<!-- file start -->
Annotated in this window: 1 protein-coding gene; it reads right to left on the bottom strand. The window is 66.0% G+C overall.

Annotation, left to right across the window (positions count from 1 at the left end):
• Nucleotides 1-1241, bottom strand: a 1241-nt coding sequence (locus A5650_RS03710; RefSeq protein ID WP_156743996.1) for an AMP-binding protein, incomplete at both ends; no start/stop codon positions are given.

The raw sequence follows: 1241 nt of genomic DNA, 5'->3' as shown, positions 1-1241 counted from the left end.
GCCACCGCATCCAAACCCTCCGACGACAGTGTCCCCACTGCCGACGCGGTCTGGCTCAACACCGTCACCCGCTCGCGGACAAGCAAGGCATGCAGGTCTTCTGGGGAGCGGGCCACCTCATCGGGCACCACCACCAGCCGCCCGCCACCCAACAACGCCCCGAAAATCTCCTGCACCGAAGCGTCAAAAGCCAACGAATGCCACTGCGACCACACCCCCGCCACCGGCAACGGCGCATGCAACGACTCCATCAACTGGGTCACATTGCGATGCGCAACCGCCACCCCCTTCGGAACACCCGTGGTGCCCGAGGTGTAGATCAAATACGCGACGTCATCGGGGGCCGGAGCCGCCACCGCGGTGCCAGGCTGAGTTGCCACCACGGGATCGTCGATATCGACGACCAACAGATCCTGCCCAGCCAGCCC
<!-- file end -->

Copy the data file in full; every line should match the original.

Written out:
Annotated in this window: 1 protein-coding gene; it reads right to left on the bottom strand. The window is 66.0% G+C overall.

Annotation, left to right across the window (positions count from 1 at the left end):
• Nucleotides 1-1241, bottom strand: a 1241-nt coding sequence (locus A5650_RS03710; RefSeq protein ID WP_156743996.1) for an AMP-binding protein, incomplete at both ends; no start/stop codon positions are given.

The raw sequence follows: 1241 nt of genomic DNA, 5'->3' as shown, positions 1-1241 counted from the left end.
GCCACCGCATCCAAACCCTCCGACGACAGTGTCCCCACTGCCGACGCGGTCTGGCTCAACACCGTCACCCGCTCGCGGACAAGCAAGGCATGCAGGTCTTCTGGGGAGCGGGCCACCTCATCGGGCACCACCACCAGCCGCCCGCCACCCAACAACGCCCCGAAAATCTCCTGCACCGAAGCGTCAAAAGCCAACGAATGCCACTGCGACCACACCCCCGCCACCGGCAACGGCGCATGCAACGACTCCATCAACTGGGTCACATTGCGATGCGCAACCGCCACCCCCTTCGGAACACCCGTGGTGCCCGAGGTGTAGATCAAATACGCGACGTCATCGGGGGCCGGAGCCGCCACCGCGGTGCCAGGCTGAGTTGCCACCACGGGATCGTCGATATCGACGACCAACAGATCCTGCCCAGCCAGCCC